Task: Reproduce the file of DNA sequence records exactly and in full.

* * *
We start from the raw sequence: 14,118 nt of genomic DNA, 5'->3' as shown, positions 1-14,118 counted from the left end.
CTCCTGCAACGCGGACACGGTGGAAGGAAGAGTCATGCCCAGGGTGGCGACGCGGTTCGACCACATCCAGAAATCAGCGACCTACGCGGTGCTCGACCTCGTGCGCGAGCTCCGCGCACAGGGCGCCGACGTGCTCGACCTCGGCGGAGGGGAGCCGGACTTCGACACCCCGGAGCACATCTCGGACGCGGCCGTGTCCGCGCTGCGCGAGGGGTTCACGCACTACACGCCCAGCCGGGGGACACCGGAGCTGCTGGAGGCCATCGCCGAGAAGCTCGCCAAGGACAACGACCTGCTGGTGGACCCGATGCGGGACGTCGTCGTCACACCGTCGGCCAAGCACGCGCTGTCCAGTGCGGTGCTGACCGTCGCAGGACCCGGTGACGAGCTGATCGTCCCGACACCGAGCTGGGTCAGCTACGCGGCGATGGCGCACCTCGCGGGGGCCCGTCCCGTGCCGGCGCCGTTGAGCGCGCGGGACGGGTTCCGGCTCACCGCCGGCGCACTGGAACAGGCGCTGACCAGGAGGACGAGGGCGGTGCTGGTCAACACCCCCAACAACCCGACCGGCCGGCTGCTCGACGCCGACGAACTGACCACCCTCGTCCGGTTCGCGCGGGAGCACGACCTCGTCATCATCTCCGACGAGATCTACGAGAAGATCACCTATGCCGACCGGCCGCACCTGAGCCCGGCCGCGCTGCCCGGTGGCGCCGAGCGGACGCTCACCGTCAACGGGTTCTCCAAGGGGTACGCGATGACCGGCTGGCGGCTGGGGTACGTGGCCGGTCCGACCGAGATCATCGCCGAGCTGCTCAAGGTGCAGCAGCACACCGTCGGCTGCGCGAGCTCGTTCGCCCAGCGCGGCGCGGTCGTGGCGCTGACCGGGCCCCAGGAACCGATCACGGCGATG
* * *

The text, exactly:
We start from the raw sequence: 14,118 nt of genomic DNA, 5'->3' as shown, positions 1-14,118 counted from the left end.
CTCCTGCAACGCGGACACGGTGGAAGGAAGAGTCATGCCCAGGGTGGCGACGCGGTTCGACCACATCCAGAAATCAGCGACCTACGCGGTGCTCGACCTCGTGCGCGAGCTCCGCGCACAGGGCGCCGACGTGCTCGACCTCGGCGGAGGGGAGCCGGACTTCGACACCCCGGAGCACATCTCGGACGCGGCCGTGTCCGCGCTGCGCGAGGGGTTCACGCACTACACGCCCAGCCGGGGGACACCGGAGCTGCTGGAGGCCATCGCCGAGAAGCTCGCCAAGGACAACGACCTGCTGGTGGACCCGATGCGGGACGTCGTCGTCACACCGTCGGCCAAGCACGCGCTGTCCAGTGCGGTGCTGACCGTCGCAGGACCCGGTGACGAGCTGATCGTCCCGACACCGAGCTGGGTCAGCTACGCGGCGATGGCGCACCTCGCGGGGGCCCGTCCCGTGCCGGCGCCGTTGAGCGCGCGGGACGGGTTCCGGCTCACCGCCGGCGCACTGGAACAGGCGCTGACCAGGAGGACGAGGGCGGTGCTGGTCAACACCCCCAACAACCCGACCGGCCGGCTGCTCGACGCCGACGAACTGACCACCCTCGTCCGGTTCGCGCGGGAGCACGACCTCGTCATCATCTCCGACGAGATCTACGAGAAGATCACCTATGCCGACCGGCCGCACCTGAGCCCGGCCGCGCTGCCCGGTGGCGCCGAGCGGACGCTCACCGTCAACGGGTTCTCCAAGGGGTACGCGATGACCGGCTGGCGGCTGGGGTACGTGGCCGGTCCGACCGAGATCATCGCCGAGCTGCTCAAGGTGCAGCAGCACACCGTCGGCTGCGCGAGCTCGTTCGCCCAGCGCGGCGCGGTCGTGGCGCTGACCGGGCCCCAGGAACCGATCACGGCGATG